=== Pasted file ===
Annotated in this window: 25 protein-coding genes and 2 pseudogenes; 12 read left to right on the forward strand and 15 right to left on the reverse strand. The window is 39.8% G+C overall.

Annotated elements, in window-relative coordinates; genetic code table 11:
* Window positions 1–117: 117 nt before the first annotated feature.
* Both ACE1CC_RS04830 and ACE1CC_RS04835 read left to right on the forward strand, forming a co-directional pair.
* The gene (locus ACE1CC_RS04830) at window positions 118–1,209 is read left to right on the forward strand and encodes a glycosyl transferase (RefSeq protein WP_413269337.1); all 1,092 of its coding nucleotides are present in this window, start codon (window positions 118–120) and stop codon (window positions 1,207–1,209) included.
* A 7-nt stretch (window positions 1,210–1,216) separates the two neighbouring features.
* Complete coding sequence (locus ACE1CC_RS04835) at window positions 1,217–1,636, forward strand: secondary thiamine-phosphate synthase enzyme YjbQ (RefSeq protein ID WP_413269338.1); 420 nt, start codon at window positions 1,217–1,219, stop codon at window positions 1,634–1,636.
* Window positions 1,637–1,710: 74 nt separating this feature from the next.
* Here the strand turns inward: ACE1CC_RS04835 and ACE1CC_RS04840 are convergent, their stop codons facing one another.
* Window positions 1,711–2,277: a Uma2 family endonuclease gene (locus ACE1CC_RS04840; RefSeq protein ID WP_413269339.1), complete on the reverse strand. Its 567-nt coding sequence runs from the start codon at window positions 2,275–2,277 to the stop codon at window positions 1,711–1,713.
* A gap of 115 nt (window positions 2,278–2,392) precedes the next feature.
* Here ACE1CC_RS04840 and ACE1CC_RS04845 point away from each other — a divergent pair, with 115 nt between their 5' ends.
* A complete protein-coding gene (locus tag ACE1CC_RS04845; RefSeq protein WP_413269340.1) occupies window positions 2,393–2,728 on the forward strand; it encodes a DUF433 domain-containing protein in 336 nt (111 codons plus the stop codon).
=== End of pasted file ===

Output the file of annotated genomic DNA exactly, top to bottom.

Annotated in this window: 25 protein-coding genes and 2 pseudogenes; 12 read left to right on the forward strand and 15 right to left on the reverse strand. The window is 39.8% G+C overall.

Annotated elements, in window-relative coordinates; genetic code table 11:
* Window positions 1–117: 117 nt before the first annotated feature.
* Both ACE1CC_RS04830 and ACE1CC_RS04835 read left to right on the forward strand, forming a co-directional pair.
* The gene (locus ACE1CC_RS04830) at window positions 118–1,209 is read left to right on the forward strand and encodes a glycosyl transferase (RefSeq protein WP_413269337.1); all 1,092 of its coding nucleotides are present in this window, start codon (window positions 118–120) and stop codon (window positions 1,207–1,209) included.
* A 7-nt stretch (window positions 1,210–1,216) separates the two neighbouring features.
* Complete coding sequence (locus ACE1CC_RS04835) at window positions 1,217–1,636, forward strand: secondary thiamine-phosphate synthase enzyme YjbQ (RefSeq protein ID WP_413269338.1); 420 nt, start codon at window positions 1,217–1,219, stop codon at window positions 1,634–1,636.
* Window positions 1,637–1,710: 74 nt separating this feature from the next.
* Here the strand turns inward: ACE1CC_RS04835 and ACE1CC_RS04840 are convergent, their stop codons facing one another.
* Window positions 1,711–2,277: a Uma2 family endonuclease gene (locus ACE1CC_RS04840; RefSeq protein ID WP_413269339.1), complete on the reverse strand. Its 567-nt coding sequence runs from the start codon at window positions 2,275–2,277 to the stop codon at window positions 1,711–1,713.
* A gap of 115 nt (window positions 2,278–2,392) precedes the next feature.
* Here ACE1CC_RS04840 and ACE1CC_RS04845 point away from each other — a divergent pair, with 115 nt between their 5' ends.
* A complete protein-coding gene (locus tag ACE1CC_RS04845; RefSeq protein WP_413269340.1) occupies window positions 2,393–2,728 on the forward strand; it encodes a DUF433 domain-containing protein in 336 nt (111 codons plus the stop codon).